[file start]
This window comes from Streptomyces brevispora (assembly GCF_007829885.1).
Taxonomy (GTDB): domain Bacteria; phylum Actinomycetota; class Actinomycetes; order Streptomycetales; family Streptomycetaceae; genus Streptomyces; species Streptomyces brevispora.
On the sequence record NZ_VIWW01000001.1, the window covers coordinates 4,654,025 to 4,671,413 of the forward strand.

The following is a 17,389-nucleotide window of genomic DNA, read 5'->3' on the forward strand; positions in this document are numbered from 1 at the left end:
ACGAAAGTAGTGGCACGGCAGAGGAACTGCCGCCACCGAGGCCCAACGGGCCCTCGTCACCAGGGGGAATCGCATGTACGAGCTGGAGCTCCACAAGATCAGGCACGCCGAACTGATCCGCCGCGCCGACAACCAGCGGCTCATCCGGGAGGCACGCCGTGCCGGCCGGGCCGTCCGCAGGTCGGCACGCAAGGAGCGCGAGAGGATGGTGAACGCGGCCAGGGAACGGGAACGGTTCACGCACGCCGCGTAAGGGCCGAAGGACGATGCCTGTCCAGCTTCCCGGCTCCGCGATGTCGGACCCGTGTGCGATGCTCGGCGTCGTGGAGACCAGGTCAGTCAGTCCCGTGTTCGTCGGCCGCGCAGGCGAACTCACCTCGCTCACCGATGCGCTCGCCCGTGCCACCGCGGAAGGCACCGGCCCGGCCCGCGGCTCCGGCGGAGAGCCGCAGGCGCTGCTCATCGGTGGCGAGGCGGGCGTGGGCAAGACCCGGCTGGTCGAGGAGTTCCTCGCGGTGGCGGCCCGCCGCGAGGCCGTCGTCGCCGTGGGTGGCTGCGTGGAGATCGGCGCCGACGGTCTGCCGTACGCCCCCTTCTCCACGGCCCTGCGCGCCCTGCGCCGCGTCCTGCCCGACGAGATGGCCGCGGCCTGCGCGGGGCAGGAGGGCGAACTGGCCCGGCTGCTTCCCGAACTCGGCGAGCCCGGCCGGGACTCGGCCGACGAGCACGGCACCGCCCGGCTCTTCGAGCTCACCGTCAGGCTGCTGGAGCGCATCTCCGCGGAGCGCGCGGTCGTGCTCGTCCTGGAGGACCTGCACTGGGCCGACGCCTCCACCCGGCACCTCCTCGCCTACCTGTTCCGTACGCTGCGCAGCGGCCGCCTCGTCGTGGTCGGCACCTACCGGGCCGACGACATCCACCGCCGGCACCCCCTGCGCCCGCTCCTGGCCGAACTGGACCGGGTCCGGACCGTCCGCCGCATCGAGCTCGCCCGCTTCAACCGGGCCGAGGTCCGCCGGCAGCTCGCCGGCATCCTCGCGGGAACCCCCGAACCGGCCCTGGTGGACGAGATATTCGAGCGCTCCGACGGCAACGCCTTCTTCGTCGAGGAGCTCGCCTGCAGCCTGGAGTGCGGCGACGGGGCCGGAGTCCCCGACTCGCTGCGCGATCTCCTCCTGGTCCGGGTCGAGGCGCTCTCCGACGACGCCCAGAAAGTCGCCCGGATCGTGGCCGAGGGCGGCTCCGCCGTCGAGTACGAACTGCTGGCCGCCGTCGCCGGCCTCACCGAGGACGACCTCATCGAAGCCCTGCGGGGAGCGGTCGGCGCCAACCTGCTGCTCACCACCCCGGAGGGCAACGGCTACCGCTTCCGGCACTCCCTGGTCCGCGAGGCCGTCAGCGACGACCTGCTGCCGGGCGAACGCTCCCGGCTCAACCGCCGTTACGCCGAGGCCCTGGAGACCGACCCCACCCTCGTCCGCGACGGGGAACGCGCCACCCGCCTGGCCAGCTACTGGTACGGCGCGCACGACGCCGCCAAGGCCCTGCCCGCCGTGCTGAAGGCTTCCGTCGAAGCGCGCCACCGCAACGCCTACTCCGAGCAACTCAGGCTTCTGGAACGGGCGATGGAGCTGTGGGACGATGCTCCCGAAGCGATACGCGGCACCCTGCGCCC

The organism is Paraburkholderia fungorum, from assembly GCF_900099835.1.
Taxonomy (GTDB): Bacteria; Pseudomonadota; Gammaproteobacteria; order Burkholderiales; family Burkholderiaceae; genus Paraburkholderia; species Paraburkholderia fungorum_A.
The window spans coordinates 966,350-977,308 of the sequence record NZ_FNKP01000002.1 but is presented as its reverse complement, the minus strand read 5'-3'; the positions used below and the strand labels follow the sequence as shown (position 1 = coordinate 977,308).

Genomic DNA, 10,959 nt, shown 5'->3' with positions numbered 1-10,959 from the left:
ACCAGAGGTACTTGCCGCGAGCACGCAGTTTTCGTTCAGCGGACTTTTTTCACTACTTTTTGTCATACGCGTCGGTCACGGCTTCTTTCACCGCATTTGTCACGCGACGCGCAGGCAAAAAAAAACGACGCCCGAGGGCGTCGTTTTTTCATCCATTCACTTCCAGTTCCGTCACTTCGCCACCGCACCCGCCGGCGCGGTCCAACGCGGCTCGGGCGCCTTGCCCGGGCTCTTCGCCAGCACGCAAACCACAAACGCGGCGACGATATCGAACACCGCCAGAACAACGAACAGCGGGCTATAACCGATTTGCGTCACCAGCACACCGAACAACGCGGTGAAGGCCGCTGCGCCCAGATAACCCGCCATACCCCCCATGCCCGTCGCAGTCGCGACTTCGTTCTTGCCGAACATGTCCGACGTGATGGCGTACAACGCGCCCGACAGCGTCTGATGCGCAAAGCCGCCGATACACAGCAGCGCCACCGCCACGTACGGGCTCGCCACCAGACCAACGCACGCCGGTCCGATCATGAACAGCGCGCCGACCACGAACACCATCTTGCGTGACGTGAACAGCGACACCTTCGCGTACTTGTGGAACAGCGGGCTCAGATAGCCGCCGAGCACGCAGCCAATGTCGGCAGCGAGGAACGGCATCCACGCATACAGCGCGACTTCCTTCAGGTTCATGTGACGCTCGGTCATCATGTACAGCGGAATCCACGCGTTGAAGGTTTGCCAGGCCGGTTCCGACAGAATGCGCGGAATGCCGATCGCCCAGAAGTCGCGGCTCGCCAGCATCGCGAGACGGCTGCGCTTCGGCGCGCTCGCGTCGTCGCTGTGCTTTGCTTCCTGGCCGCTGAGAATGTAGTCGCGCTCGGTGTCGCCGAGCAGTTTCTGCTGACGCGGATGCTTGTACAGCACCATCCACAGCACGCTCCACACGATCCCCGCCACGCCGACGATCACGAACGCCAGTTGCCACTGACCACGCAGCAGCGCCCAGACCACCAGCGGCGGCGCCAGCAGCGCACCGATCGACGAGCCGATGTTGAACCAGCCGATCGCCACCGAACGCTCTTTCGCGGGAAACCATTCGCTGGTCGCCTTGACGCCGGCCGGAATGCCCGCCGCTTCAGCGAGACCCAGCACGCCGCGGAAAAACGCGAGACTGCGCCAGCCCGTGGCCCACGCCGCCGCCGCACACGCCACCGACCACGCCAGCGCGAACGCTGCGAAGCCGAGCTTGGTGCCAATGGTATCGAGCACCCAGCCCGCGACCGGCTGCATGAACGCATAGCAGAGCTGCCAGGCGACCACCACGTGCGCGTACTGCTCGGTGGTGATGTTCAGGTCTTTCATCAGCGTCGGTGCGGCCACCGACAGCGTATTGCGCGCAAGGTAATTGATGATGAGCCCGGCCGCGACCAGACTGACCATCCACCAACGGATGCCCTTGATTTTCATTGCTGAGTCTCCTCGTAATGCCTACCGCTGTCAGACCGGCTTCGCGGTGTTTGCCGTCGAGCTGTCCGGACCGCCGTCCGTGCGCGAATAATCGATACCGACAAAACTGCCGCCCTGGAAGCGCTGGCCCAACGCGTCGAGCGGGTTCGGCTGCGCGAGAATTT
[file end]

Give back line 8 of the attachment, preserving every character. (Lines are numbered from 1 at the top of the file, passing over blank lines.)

The window spans coordinates 966,350-977,308 of the sequence record NZ_FNKP01000002.1 but is presented as its reverse complement, the minus strand read 5'-3'; the positions used below and the strand labels follow the sequence as shown (position 1 = coordinate 977,308).